• A recipe of regulatory governance conditions that are necessary or sufficient to achieve positive public health nutrition policy outcomes.

Along with dozens of papers and journal articles published that demonstrate the value of prevention, this project has helped create capacity for research impact and supported many PhD students and early to mid-career researchers. In fact, Associate Professor Sacks credits the experience and exposure he secured in his leadership role on this project as contributing to his successful NHMRC Investigator Grant application.

“The work of the Prevention Centre has helped highlight the importance of monitoring food environments, given that unhealthy diets are one of the biggest risk factors for disease in Australia,” he said. “Previously it has been difficult getting research funding for monitoring specifically and the Prevention Centre helped fill that critical gap. We are proud to see that the value of monitoring now has the recognition it deserves.”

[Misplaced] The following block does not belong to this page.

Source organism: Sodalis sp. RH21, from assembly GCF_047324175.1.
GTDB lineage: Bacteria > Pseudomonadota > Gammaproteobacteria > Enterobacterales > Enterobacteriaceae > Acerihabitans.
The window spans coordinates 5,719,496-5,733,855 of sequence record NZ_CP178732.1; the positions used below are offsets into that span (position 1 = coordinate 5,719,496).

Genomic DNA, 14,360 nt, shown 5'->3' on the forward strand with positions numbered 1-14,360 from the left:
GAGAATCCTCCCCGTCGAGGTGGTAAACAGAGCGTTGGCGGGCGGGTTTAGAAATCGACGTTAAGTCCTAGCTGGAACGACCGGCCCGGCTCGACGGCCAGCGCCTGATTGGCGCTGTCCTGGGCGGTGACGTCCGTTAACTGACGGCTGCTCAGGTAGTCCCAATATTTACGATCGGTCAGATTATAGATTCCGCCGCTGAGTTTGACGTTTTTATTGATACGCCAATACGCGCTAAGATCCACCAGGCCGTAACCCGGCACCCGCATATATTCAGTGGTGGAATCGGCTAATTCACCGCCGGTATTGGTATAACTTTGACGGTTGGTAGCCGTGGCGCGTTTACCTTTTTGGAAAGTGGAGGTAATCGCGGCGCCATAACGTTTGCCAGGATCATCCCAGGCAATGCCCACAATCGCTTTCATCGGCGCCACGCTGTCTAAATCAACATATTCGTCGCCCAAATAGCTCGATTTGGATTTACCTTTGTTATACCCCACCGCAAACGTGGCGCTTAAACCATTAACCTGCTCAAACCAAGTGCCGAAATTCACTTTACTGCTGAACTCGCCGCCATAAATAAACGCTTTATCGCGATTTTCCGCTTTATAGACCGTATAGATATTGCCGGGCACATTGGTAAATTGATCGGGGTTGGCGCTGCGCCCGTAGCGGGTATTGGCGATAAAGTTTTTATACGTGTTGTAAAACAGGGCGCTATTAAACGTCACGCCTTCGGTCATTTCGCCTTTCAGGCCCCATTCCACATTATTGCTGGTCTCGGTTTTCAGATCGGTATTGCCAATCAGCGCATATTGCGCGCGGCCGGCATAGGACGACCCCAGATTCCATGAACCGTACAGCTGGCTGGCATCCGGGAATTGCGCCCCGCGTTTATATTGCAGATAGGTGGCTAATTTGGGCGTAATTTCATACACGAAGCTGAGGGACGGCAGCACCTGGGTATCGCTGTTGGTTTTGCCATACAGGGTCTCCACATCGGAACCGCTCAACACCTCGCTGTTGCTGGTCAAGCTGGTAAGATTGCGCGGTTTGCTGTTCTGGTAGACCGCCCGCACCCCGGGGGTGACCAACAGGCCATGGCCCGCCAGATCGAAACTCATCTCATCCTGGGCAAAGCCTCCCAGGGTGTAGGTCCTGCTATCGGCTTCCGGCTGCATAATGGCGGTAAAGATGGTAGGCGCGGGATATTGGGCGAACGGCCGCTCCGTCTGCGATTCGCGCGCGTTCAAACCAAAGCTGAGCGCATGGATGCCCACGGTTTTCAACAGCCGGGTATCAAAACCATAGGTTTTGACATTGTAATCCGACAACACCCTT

For Professor Amanda Lee the project has helped raise recognition of the important role of the food and nutrition system in human and planetary health. “It was a great opportunity to identify how the different components of the food and nutrition system fit together, and to highlight different approaches to tackling key leverage points,” she said. “We greatly appreciated the support of the Prevention Centre in capturing, highlighting, and promoting our achievements. This exposure has assisted in the translation of evidence, such as inclusion in the draft National Obesity Strategy of ongoing GST exemption of basic, healthy foods in Australia. The project has also helped secure ongoing funding and enhance partnerships.